Pinning is winning web sales

If Pinterest is a platform you haven’t given a second thought, you need to think again. In the first quarter of 2019, Pinterest reported 291 million monthly active users worldwide. The site has steadily gained momentum and retained its following since its creation in 2010. Simply put, Pinterest might be the traffic driver your business is missing. 

When it comes to inbound links, Pinterest is king. Every pin has two link opportunities, one in the description and one in the source for the image. Pinterest’s ability to drive site traffic is an amazing opportunity for growth, especially for businesses that rely on their website to fuel leads and sales. According to this study from the University of Massachusets, Pinterest users, as opposed to users engaging with Facebook and Twitter, were pinning specifically to share a brand or product as part of their personal lifestyle. 


Pins Equal Purchases


What do all those personal-identity-statement pins add up to? Purchases. Pinterest has the highest post engagement to sales conversion rate of any social media platform, particularly from millennials. Over half of the generation is pinning every month and 47% of millennials said they had purchased something online after pinning it. That soars over Facebook’s 38% and Twitter’s 33% engagement to purchase rates. Looking at other studies the University of Massachusetts compared results with, Pinterest’s sales conversion was higher than Twitter in every demographic and every study across the board.

Those numbers are taken from the general population, not dedicated users. A whopping 93% of active pinners say they use Pinterest to plan for a purchase and 87% say they have purchased a product because of Pinterest. With two-thirds of all pins representing brands and products and 40% of pinners having a household income of $100k+, these aren’t passive content absorbers. Pinterest is a platform people engage with to purposefully inform and influence their purchasing.


Best Practice Pinning


It’s simple and free to get a business account with Pinterest. Business accounts have free analytics tools that allow you to see how your pins are performing. With that knowledge, you can make the decision to repin to other boards and attempt to gain momentum organically or pay to boost your posts (promoted pins are repinned an average of 11 times per ad). 

No matter how much money you’re wanting to throw behind your posts, you should make sure that they’re formatted in a way that optimizes your content for maximum engagement. Here are a few simple steps you can take to make sure your pins are reaching their fullest potential.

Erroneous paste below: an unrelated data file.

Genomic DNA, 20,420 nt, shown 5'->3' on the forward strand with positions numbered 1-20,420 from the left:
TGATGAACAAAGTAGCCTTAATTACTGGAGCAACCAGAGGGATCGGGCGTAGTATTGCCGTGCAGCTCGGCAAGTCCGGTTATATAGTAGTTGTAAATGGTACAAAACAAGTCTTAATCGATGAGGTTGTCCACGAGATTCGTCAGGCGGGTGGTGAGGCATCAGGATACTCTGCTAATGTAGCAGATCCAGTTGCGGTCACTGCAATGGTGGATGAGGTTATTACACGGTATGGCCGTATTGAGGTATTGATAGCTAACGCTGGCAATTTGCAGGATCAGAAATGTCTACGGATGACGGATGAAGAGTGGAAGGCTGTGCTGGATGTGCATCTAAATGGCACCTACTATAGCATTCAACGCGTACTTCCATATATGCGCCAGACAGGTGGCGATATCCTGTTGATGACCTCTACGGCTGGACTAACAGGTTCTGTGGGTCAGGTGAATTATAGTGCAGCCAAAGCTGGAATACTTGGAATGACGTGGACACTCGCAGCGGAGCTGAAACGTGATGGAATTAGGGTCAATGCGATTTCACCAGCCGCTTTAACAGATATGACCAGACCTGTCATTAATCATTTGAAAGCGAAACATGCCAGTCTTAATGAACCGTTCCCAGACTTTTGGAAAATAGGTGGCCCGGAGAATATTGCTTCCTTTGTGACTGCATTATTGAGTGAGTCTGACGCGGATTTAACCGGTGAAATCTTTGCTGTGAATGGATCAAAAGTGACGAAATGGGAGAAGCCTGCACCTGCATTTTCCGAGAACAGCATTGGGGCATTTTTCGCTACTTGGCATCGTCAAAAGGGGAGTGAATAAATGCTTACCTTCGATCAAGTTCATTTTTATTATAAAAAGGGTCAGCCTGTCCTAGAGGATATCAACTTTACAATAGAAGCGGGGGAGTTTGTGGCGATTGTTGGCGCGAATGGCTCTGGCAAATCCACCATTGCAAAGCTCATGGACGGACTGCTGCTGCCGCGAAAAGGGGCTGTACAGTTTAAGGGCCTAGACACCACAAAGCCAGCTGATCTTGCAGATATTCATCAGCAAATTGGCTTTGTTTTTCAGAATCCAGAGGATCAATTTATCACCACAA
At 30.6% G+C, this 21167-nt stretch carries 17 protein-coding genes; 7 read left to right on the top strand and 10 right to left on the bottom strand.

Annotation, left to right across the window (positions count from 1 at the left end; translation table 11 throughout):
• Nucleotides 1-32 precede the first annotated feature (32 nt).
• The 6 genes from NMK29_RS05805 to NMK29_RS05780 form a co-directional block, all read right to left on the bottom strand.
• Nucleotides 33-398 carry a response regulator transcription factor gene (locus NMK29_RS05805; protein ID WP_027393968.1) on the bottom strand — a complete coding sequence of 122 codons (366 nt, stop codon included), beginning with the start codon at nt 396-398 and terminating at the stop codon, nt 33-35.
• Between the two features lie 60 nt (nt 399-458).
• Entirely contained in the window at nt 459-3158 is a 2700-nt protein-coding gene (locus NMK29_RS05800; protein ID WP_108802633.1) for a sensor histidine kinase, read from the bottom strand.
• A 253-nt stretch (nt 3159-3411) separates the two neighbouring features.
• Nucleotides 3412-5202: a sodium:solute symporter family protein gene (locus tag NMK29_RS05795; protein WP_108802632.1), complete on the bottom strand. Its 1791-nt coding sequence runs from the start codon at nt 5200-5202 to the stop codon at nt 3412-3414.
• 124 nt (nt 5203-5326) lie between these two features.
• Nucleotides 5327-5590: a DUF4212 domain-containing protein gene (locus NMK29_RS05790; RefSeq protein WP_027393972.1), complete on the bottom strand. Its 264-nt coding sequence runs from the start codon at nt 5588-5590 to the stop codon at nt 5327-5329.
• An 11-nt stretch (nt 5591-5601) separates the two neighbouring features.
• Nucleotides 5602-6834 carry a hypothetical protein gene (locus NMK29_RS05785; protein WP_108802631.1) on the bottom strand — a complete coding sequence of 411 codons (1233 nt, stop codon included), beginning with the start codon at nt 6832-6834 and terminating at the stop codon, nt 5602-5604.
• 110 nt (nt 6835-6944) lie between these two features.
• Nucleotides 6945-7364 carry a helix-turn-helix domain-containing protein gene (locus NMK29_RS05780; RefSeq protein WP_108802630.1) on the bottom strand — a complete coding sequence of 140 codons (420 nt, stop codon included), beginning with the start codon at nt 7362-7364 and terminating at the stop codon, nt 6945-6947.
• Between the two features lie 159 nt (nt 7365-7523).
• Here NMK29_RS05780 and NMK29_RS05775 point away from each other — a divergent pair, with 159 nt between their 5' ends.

1. Connect your Pinterest with your other social media platforms – Pinterest is integrated with Twitter and Facebook. When you share a pin on Twitter the description becomes the Tweet. By using keywords in your description and your title you invite pinners to spread your message for you as they engage with your posts.  
  2. Create your own pins by uploading a custom image with your branding directly on it. Fill in up to 500 words of text in the description (remember that people can tweet it directly so you want to keep it compelling and concise.) Add a link to your blog article or home page in the description and edit the pin to add the link in the source. Best practice for any type of branding is consistency. Make sure that the formatting of your pins is cohesive. 
  3. Have a “pinnable” image on everything you publish. Pinterest pulls images directly from the source site when users create pins with the Pinterest plugin, so include a few visually appealing images on every landable page on your site. Use vertical images that are long and narrow (think roughly 3 x 5) to take up visual real estate in Pinterest’s feed. 
  4. Add Pinterest buttons and widgets to your blog, website, and app. Make it simpler for users to pin your images, follow your feed, and save custom pins you’ve created of your content.  
  5. Use keywords in your board titles. Pinterest has amazing search abilities and the title you choose for your board can help people find you and your business. Select a category for each of your boards as well to help get your content in front of the eyes of potential consumers. 


Speaking of Searches


Will your Pinterest presence help your SEO? Yes and no. It’s import to keep in mind that even though your pins will include links to your site, they are “no follow” links and not the backlinks that matter most for your SEO (search engine optimization) with Google. Bummer, right? Still, plenty of studies show a correlation between the number of times a piece of content is shared and the amount of backlinks it garners. In that regard, your presence on Pinterest can positively affect your SEO with the big names, Google and Bing.

Something to take note of is that Pinterest itself is a search engine. Pinterest reports that over 2 billion searches are taking place each month on the platform and that even though so much of the traffic on Pinterest is purchase focused, 97% of searches on Pinterest in 2016 were unbranded. This is an audience that is actively seeking influence in their purchasing decisions and you have the opportunity to make sure that your pins are the ones popping up at the top of the feed. Here at Rethink, we’d highly suggest you seize that opportunity and make your online presence Pinterest perfect. Remember, if you need any advice or don’t have time to manage that yourself, we’re always here to help.